Category Archives: Uncategorized

Pirates of the Caribbean: Curse of the Black Pearl (2003)

You keep using that flag. I don't think it means what you think it means.
You keep using that flag. I don’t think it means what you think it means.

I’ve never been able to take pirates seriously. I blame Peter Pan. Neverland-centric adventures were the only context in which I encountered pirates during my land-locked childhood. Seeing them perpetually made fools of by a pack of flying children (who may or may not have been vampires, led by one of the darkest Dark Princes since Dracula…and his house-fairy) did not endear pirates to me, and tales of so-called “adventure” on the Early Modern Era’s high seas always struck me as horror stories by another name.

If you’ve read them, you know what I’m talking about: there are parts of Moby Dick fit to make even the hardest hardcore Saw fan curl up into a ball of tears and barf (which is why Moby Dick‘s screen adaptions usually omit those parts). Really-real life accounts of long sea voyages during that First Great Age of Colonialism are all about misery, deprivation and discomfort. I swear, before the invention of mass media, people could not shut the fuck up about their toothaches. Or “the scurvy.” And if it wasn’t “the scurvy” it was “the pox.” If it wasn’t “the pox” it was “consumption.” And if it wasn’t “consumption…”

You get the idea. Hopefully, by now, you’ll also have some idea as to why most Pirate Movies are fanciful romps, set in highly-romanticized alternate universes where grown ass men can spend their whole lives at sea but still come ashore with perfect teeth. Men like Douglas Fairbanks, or Erol Flynn. Or Douglas Fairbanks, Jr. Or Burt Lancaster. By the time my mother was in grade school, pirate movies had at least grown the balls to cast unattractive dudes as sea dogs – like Robert Newton. Or Yul Brenner. But that didn’t last. The year I was born was also the year Pirates of Penzance came out, thrilling absolutely no one and proving not a goddamn thing had changed since the Silent Era. Continue reading Pirates of the Caribbean: Curse of the Black Pearl (2003)

The Traumatic Cinematic Show: Ep. 78 – Days of the Dead Act III

Join the Traumatic Cinematic Trio as we delve deeper into the final Days of the Dead 2013. IN this episode, Danny Trejo discusses Machete 3 – In Space, Keith David gives valuable life advice and talks about his new Fox show Enlisted, and producer Doug Sackmann discusses his upcoming film Crossbearer. All this and much, much more awaits you!

For more coverage, check out our two Huge photo albums on Facebook!

Check out our two moving picture  interviews on Youtube

Interview with Kyle Polling

Interview with The Nightmare Man

The Traumatic Cinematic Show: Ep. 77 – Days of the Dead Act II

Days of the Dead Act IIThe Traumatic Cinematic Trio continues their coverage of Days of the Dead 2012! In this episode, we sit down with Tyler Mane (X-Men, Halloween, Joe Dirt, Halloween 2, Troy, and the upcoming Compound Fracture) Following that is the deep sexy voice from The Nightmare Man (Dexter Experience, The Governor, and Freddy.) Then we are joined by That Metal Show Pittsburg Joe followed by Kyle Polling from Bloodbaths and Boomsticks podcast. And to finish it all off I recorded the first 12 minutes of DJ Tre’s Monster’s Ball set and it is possibly the only recording of it in existence!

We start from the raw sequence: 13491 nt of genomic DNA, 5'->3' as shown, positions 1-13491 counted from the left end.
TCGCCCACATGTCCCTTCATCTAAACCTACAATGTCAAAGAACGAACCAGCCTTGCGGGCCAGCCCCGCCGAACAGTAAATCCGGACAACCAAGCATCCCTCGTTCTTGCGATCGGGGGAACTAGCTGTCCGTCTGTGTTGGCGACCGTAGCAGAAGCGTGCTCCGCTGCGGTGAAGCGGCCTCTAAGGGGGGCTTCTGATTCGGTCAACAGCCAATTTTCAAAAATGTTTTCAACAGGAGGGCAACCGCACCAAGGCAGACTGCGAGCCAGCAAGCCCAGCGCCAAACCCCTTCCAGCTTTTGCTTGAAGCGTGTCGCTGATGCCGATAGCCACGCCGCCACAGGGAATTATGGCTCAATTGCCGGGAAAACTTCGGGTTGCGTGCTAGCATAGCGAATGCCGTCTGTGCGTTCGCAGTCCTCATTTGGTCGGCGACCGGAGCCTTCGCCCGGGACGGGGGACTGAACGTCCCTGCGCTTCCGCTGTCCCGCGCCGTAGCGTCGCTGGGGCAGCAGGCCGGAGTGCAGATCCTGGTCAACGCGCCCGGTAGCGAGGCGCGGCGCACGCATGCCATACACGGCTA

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The Traumatic Cinematic Show: Ep. 71: Cemetery Man

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Are you sick of American comic books and the movies they inspire? Do you despise armies of sanctimonious do-gooders in armored tights? Do you long to read comics about self-obsessed death-mongers and their never-ending battles with the undead? Well…you’re probably already reading The Walking Dead. But just in case you aren’t, you should be reading Italian comics, especially the work of journalist, novelist, and Dylan Dog creator Tiziano Sclavi. If you’d like to know more, watch Cemetery Man, the 1994 zombie dramedy, starring Rupert Everett (whom we last saw as a minor character in Stardust and whom you probably know as the voice of Prince Charming in Shrek 2). With production money from three countries and actors from two more (at least), this obscure, surrealist horror film survived delays, cost-overruns, baffled American distributors, and its own crappy ad campaign to become a home video cult classic. Join the Traumatic Cinematic crew as we perform another postmortem, dig our hands deep into this film’s putrid guts and see if we can determine cause of cult success.

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An Announcement: Days of the Dead Tripper

Days of the DeadIf you find yourself in Indianapolis, Indiana, USA, between July 5 and July 7, the Traumatic Cinematic crew and I will be attending the Days of the Dead convention at the Wyndham Indianapolis West hotel. Come for the stars – including Haruo “original Godzilla” Nakajima, Keith David, Tony Todd, Linda Blair, both Buseys (Gary and Jake) Bill Moseley and the entire cast of the Blair Witch Project. Stay for the fans and their shenanigans, which are always inevitably more interesting anyway. My colleagues and I will be touring the floor, having the best damn time three sober dudes can have in a convention center full of other nerds….Well…okay…two sober dudes. I, for one, plan to make this a full-on experiment in Gonzo Journalism. So fear not: even if you can’t make it, you will reap an entertaining whirlwind once I write the experience up. Hell, I might even bring The Camera.

For those interested in joining us and the attendant fray, convention information lives here